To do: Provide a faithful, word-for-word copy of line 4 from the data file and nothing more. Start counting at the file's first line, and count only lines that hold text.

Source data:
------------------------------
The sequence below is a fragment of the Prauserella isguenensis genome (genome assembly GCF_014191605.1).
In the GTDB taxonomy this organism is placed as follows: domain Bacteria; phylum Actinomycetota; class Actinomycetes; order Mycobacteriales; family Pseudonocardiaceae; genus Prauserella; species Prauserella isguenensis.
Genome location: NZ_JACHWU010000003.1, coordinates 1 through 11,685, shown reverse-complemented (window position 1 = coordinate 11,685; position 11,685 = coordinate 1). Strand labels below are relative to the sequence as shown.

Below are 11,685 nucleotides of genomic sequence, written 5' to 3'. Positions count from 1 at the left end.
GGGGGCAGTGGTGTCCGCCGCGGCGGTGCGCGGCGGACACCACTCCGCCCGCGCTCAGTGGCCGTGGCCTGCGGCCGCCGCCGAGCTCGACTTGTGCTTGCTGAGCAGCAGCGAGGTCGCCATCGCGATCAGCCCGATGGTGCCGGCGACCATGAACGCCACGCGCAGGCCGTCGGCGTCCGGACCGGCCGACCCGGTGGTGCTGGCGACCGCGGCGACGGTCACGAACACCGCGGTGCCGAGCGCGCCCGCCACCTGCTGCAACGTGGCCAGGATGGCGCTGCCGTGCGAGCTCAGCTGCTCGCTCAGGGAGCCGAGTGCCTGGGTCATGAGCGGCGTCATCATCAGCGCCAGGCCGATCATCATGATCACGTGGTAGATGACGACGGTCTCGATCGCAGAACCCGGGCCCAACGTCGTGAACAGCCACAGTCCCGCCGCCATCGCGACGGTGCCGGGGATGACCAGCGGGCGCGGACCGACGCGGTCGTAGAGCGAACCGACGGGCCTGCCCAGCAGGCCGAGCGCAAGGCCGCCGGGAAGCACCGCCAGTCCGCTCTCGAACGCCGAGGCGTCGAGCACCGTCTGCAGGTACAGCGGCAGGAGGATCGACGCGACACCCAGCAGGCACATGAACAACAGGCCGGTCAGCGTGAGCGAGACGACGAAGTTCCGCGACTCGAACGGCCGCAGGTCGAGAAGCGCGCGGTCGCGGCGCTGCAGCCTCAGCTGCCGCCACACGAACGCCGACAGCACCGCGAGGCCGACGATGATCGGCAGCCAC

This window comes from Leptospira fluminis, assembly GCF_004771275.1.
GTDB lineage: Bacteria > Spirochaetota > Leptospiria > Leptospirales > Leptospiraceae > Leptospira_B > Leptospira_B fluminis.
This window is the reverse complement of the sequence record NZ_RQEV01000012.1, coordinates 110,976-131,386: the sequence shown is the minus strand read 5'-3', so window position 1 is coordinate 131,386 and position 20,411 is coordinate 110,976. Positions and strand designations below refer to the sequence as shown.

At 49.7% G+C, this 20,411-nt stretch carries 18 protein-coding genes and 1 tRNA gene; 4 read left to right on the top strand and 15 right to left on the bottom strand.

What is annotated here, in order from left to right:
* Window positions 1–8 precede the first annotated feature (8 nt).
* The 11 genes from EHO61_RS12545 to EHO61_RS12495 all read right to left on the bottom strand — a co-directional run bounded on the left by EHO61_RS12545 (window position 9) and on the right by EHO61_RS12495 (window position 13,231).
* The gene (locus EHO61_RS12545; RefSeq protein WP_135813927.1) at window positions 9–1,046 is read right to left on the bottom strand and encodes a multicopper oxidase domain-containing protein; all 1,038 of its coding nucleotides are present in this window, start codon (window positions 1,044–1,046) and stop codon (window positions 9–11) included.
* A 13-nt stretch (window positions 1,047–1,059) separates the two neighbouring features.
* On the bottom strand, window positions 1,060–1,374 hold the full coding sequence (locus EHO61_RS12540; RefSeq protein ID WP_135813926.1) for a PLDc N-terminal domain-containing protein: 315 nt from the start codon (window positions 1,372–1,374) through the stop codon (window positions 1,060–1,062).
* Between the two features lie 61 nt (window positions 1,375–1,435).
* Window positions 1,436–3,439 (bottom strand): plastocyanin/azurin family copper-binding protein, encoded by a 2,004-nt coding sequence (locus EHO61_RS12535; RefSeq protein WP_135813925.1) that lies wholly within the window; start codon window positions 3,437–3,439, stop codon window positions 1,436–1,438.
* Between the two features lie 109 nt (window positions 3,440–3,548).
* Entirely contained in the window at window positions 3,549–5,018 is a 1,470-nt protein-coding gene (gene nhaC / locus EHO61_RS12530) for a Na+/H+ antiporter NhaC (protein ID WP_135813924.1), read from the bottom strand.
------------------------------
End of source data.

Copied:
Below are 11,685 nucleotides of genomic sequence, written 5' to 3'. Positions count from 1 at the left end.